Obama's tried to get their fingerprints on stuff with tricks, on debt ceiling increases and so forth, but there aren't any. Until you get to amnesty. And then that's being set up that if that happens, that's gonna be only the Republican's fingerprints. The only owners of it will be the Republicans. Now, theory holds that the Republicans were not happy with what happened in 2010 because of who made that majority possible, who made that landslide possible, and they don't want to go through it again. They're trying -- you know this is true -- Republican leadership is trying to get rid of Tea Party influence in the House, trying to get rid of conservative influence, trying to get rid of anybody who believes government should be limited. They're trying to get rid of anybody who believes the role of government should be rolled back.
So reading now from Mr. Trende: "In the course of my musings on Twitter, AmishDude suggested that the real motive here is that the GOP leadership is actually concerned about the implications of a landslide. Of all the suggestions put out there, this seems to make the most sense, and synthesizes the above theories reasonably well while addressing most of my pushbacks on them. The idea is twofold. First, a landslide would present as much of a problem as it does an opportunity for those who might want to revisit the issue in 2015."
Oh, that's another thing. If there is a landslide for the Republicans brought on by the Tea Party in 2014, it's not good for people like Christie and others who want the Republican nomination in 2016. If the Tea Party delivers another landslide, then the Republican establishment is in deeper trouble when it comes to time to nominate their presidential candidate because the Tea Party is going to demand one of them, a conservative, limited government, roll it back.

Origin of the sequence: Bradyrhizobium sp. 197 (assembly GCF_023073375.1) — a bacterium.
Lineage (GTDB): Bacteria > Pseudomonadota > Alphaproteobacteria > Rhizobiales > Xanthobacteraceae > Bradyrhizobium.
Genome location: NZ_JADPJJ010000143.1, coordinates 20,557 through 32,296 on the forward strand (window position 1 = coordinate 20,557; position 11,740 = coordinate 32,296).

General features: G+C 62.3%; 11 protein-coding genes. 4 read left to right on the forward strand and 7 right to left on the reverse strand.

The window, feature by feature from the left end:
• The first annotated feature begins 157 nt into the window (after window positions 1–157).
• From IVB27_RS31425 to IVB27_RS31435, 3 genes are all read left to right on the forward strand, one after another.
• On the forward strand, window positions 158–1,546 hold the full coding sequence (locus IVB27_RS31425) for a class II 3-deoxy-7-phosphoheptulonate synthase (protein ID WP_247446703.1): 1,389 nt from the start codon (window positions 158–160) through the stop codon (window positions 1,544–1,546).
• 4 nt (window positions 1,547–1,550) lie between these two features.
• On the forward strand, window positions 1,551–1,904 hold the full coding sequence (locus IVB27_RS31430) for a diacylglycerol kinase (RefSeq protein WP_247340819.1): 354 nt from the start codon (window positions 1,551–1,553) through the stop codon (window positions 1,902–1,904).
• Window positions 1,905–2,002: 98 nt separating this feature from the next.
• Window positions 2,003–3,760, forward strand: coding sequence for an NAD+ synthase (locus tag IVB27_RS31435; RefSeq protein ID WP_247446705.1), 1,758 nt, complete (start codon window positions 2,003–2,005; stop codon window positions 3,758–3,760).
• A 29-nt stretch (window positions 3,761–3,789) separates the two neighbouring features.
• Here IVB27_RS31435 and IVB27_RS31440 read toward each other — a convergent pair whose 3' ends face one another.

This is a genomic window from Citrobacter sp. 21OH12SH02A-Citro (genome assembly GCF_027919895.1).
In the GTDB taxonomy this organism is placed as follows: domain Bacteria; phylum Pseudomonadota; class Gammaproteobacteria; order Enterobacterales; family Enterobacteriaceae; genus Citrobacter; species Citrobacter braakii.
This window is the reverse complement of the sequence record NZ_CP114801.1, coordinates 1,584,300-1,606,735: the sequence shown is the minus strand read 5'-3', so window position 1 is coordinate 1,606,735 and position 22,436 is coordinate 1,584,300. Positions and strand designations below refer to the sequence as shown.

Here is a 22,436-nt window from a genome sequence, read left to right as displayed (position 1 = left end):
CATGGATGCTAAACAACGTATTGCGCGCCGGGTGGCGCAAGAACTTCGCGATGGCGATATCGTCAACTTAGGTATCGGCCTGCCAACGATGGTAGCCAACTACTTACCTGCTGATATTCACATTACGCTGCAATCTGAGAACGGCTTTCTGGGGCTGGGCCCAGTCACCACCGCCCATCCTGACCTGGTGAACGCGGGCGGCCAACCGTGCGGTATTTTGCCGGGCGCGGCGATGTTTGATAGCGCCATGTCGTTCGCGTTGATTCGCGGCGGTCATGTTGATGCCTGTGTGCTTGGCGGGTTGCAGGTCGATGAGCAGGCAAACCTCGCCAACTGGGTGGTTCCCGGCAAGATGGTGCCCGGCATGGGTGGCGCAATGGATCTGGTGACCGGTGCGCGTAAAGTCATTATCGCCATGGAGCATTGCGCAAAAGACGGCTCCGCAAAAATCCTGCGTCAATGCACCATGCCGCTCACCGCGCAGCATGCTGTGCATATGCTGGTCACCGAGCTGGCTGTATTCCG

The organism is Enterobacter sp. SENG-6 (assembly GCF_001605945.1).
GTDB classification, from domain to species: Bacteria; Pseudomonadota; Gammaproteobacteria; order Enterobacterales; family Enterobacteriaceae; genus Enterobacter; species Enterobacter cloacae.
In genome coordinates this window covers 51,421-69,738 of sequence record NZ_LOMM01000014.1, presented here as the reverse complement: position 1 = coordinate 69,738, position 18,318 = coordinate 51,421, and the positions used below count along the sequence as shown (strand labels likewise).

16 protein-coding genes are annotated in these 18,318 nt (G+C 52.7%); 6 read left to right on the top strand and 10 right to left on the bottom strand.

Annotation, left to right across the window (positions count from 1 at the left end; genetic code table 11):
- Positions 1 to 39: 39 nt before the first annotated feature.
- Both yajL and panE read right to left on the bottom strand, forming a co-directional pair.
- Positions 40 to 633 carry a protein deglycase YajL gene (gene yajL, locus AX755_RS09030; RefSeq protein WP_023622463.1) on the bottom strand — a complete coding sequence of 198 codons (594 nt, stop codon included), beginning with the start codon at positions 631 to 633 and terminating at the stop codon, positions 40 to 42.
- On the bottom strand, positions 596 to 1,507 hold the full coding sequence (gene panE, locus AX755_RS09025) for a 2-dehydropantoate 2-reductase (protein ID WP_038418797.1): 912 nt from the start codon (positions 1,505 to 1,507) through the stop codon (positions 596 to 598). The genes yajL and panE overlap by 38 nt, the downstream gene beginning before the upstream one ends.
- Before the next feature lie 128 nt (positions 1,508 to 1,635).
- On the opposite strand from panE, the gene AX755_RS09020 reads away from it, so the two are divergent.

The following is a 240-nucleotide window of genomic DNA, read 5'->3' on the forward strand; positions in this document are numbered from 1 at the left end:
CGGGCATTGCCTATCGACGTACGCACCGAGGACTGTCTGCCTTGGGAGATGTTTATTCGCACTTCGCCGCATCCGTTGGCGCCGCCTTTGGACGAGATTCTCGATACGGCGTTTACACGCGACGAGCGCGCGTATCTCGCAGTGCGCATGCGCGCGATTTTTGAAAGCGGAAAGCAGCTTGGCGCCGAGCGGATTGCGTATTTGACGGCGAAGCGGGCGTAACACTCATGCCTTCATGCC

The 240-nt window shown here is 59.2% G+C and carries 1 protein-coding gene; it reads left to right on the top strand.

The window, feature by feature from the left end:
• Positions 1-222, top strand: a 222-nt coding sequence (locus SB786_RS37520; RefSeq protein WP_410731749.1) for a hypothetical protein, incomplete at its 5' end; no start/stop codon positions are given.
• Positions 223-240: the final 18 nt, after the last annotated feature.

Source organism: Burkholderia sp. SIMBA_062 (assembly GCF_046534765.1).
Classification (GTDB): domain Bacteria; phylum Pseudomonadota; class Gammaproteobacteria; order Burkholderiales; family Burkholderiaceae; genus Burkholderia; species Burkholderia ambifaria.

So the theory is the Republicans will do anything to limit the power and influence of the Tea Party, including championing an issue that's designed to make them so mad, they don't vote in 2014. And that the Republicans' position is so strong that they can still win the midterms while ticking off the Tea Party. The best of all worlds would be if the Republicans hold the House, minus Tea Party votes, by passing amnesty. They get their money from the Chamber. They get to say they've run out and bridged the gap to the Hispanics, and they get their high paying jobs with the Chamber and its companies and related businesses when they retire, and the Tea Party has no influence in the win and therefore no influence when we get to 2016 and presidential nominee time.
RUSH: Now, I haven't finished in this theory business, and I'm not gonna be able to in this segment, and I'm gonna start taking phone calls before I wrap up the theory presentation, just because I don't want to lose the calls. They're good and people have been waiting for a long time and I've gotta get it in. So just sit tight. There's not that much more to go on this. I mean, you basically heard everything except what I think of it. And one of the two glaring things wrong with it, who in the world ever plans to run a prevent offense?
Have you ever heard of anybody trying to win a squeaker in politics? There's simply too much that cannot be accounted for. "Yeah, we want to win, but we don't want to win by 10 or 12 percent; we only want to win by two or three percent." How do you do that? The second thing, you really gonna bank on the fact that polling data now shows you a landslide win and you're going to start implementing a policy that you know is going to cut the rug out of your support by 20 or 30%? You really gonna do that kind of thing? I don't know anybody who ever plans to win a political contest by a squeaker.